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Robert A. Caro

Winner of the Pulitzer Prize

It has been an eventful few years for Bob. The New-York Historical Society has been drawing record crowds, all of whom are coming to see Caro’s notes, letters, artifacts, and marginalia from his decades of work as a reporter and biographer. The Caro archives, in which readers will find unbounded treasures, will officially open in 2024, and their preservation will prove a vast resource and inspiration to historians, reporters, and students alike. 


Turn Every Page, about Caro’s relationship with his longtime editor, Robert Gottlieb, directed by Lizzie Gottlieb, premiered at the Tribeca Film Festival and was released last December to glowing reviews.  


Meanwhile, Caro is continuing his work on volume five of his LBJ biography with limited interruption. In 2024, The Power Broker will celebrate a unique milestone: its fiftieth anniversary in print in hardcover. 

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Lea Carpenter

“Only tactical competence, and humility, impresses me.” 


I have been a great admirer of Lea Carpenter since the publication of her debut novel, Eleven Days, from which the above dedication is taken. That novel, about a single mother and her son, who, after 9/11, decides not to apply to Harvard but the Naval Academy, was inspired by her father, who served in Army Intelligence during, and after, World War II.  


One of the most appealing aspects of Lea’s work is the authenticity she brings to her narratives (Eleven Days has a 52-page bibliography), and this is certainly true of her latest novel, Illium (Knopf, 2024), the story of a young woman drawn into a joint CIA/Mossad operation to assassinate a Russian intelligence officer living in exile in France.  

Here is Lea's inspiration for this work: “In 1985, CIA’s Beirut Station Chief, William Buckley, was kidnapped and assassinated by Hezbollah. Twenty-three years later, in 2008, Hezbollah leader Imad Mughniyeh was killed in a car bombing in Damascus. Revenge, in a forever war, can take its time. 


In these interlocked killings, I found the idea for a story. Ilium is it. Its focus is on a woman who becomes, almost unwittingly, central to an operation. I tried to say something about war’s essential subjectivity, how a hero to one side is an assassin to another, and how espionage is a deeply personal sport. I tried to bring the reader inside the minds of the players on all sides of a brutal, violent, very high-stakes game.”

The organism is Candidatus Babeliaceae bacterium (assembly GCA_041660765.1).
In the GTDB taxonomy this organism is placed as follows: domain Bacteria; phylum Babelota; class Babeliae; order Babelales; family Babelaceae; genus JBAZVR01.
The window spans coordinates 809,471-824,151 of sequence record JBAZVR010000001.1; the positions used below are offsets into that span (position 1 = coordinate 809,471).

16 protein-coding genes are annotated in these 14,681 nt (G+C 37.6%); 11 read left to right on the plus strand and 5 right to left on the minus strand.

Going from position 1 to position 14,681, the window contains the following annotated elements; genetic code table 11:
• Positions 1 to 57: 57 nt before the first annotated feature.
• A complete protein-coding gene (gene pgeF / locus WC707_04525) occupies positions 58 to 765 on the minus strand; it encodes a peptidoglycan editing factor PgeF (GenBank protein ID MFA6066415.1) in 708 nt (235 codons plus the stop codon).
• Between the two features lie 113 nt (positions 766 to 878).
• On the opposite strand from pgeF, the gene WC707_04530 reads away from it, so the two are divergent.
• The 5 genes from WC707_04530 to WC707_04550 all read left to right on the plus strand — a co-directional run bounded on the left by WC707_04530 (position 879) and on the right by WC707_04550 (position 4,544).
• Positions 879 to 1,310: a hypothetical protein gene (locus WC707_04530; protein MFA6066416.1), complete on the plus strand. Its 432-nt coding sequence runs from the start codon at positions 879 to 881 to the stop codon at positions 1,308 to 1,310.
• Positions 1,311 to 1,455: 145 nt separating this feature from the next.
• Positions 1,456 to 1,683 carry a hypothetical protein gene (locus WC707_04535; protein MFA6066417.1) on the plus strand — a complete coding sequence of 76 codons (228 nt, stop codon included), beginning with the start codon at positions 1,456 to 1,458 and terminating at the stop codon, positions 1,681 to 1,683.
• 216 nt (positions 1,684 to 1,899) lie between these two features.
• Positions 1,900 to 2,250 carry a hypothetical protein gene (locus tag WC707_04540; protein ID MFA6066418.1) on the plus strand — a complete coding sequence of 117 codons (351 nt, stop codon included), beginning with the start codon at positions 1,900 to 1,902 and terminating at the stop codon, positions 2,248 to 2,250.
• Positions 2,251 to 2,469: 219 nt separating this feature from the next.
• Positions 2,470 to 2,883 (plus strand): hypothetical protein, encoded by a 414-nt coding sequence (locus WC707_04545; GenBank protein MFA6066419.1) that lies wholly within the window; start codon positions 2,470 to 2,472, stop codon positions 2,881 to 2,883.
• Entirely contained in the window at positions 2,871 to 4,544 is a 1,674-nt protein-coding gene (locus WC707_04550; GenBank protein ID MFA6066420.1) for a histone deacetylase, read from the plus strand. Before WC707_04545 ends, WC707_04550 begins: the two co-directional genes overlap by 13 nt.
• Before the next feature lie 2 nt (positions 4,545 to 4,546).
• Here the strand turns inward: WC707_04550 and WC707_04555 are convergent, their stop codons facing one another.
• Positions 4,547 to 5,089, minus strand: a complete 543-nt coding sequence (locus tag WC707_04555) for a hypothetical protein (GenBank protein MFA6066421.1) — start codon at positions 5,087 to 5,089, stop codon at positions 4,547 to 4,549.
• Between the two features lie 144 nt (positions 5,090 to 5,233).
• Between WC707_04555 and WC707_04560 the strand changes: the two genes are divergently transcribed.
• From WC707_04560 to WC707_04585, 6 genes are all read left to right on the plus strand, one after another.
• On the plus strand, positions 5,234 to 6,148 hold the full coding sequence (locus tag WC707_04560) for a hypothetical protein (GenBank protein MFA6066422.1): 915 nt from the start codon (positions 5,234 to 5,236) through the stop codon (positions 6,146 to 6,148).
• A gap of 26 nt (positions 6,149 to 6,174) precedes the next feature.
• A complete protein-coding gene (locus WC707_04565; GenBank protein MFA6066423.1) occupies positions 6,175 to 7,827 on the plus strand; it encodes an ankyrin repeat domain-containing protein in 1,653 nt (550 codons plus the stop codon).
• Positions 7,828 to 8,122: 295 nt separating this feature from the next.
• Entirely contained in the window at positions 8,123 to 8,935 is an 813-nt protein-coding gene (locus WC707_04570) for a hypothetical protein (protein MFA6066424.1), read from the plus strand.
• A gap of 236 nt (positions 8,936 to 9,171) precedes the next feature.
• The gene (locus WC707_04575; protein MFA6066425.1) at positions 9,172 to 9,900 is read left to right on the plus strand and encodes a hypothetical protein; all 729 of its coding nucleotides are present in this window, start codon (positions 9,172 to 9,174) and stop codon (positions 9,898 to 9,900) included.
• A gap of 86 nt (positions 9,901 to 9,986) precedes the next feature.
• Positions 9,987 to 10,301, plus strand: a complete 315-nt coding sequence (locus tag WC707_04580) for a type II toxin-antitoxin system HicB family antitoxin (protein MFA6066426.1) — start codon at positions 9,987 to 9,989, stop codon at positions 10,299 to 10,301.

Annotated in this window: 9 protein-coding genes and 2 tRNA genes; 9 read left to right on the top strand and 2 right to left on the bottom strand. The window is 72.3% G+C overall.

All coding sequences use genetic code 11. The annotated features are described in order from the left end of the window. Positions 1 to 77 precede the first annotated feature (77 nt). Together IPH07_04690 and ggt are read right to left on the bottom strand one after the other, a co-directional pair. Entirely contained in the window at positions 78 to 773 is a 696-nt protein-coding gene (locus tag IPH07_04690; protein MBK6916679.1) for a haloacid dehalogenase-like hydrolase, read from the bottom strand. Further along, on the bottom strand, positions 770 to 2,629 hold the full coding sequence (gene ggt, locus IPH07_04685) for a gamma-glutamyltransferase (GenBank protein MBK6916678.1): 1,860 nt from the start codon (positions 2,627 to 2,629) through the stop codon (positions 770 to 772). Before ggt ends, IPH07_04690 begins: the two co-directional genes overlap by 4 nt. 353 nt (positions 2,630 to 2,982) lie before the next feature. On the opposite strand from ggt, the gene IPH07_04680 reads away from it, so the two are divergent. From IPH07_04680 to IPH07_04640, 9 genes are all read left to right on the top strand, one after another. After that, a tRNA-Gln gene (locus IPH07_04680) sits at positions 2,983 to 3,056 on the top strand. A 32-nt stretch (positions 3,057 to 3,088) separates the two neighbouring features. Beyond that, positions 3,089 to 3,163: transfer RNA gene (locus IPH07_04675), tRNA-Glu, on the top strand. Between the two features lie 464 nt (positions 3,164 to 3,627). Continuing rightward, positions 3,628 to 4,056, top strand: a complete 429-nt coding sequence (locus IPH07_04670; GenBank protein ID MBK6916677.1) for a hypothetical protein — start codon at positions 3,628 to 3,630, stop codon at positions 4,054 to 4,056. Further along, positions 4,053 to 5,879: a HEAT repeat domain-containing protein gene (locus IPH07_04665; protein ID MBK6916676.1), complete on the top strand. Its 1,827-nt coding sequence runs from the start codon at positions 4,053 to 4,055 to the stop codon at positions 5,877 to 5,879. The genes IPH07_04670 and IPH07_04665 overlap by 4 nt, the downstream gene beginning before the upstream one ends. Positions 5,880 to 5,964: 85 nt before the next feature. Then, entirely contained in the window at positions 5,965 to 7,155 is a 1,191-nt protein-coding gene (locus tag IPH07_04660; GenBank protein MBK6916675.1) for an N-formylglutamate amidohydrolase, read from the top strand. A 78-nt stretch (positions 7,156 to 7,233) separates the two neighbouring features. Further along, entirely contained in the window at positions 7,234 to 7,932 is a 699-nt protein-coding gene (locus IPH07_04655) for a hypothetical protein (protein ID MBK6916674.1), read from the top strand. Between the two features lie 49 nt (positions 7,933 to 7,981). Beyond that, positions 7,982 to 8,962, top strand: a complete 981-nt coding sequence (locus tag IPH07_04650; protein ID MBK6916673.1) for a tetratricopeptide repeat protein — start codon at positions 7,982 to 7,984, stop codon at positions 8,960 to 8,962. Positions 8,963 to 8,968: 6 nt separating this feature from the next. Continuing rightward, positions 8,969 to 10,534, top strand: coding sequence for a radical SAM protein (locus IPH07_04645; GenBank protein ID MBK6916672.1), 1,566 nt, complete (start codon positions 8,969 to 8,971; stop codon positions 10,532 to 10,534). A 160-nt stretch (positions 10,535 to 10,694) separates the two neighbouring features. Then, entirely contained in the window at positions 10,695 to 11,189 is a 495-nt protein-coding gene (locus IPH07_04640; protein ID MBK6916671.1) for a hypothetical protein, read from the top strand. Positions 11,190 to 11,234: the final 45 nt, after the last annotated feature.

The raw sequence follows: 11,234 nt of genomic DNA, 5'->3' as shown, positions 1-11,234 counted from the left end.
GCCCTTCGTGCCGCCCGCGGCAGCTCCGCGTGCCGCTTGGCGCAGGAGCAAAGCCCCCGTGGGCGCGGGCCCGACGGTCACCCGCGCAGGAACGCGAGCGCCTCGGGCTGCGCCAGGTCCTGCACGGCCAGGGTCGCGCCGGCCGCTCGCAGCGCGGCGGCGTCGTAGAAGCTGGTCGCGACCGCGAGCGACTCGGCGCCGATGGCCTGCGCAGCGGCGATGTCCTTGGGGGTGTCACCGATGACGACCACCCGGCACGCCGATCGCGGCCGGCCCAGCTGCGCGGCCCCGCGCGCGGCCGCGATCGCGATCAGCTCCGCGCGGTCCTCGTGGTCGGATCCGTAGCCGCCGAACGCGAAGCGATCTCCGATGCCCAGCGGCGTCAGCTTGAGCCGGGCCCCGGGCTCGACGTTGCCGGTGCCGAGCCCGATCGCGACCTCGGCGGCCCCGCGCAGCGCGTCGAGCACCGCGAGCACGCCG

What I loved: There's a line in the book about the new style of espionage being analog, and for this reader, that's what this book feels like: a throwback to an earlier era. The characters and relationships are studied and richly drawn, and the questions it surfaces about truth and identity are fascinating: "At what age are you old enough to know the people you think you love are people you really don't know at all."  


Illium is a riveting novel about secret lives that honors its storied predecessors. 

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Elizabeth Crook

Imagine an author painting on a Texas canvas and coming up with a work that lies adjacent to Lonesome Dove and Don Quixote—that book is The Madstone (coming from Little Brown in November).


Set in 19th-century Texas, The Madstone is about a pregnant young mother and her five-year-old son, both on the run from her husband, who wants his son back. The mother and son are fortunate to come into the company of a young man, Benjamin Shreve, who, upon hearing the particulars of their story, senses the danger they are facing, and attempts to convey them to safety, offering them passage to south Texas, where they will be able to board a boat to New Orleans, and, hopefully, a new life.

Their journey, as you can imagine, proves to be eventful: they encounter desperados, fortune, magic, buried treasure, a cursed necklace, the eponymous madstone (which saves a boy’s life), death, and, improbably, love. And that’s one of the most surprising things about The Madstone: its power as a story about how we find each other—and who we are—in this world.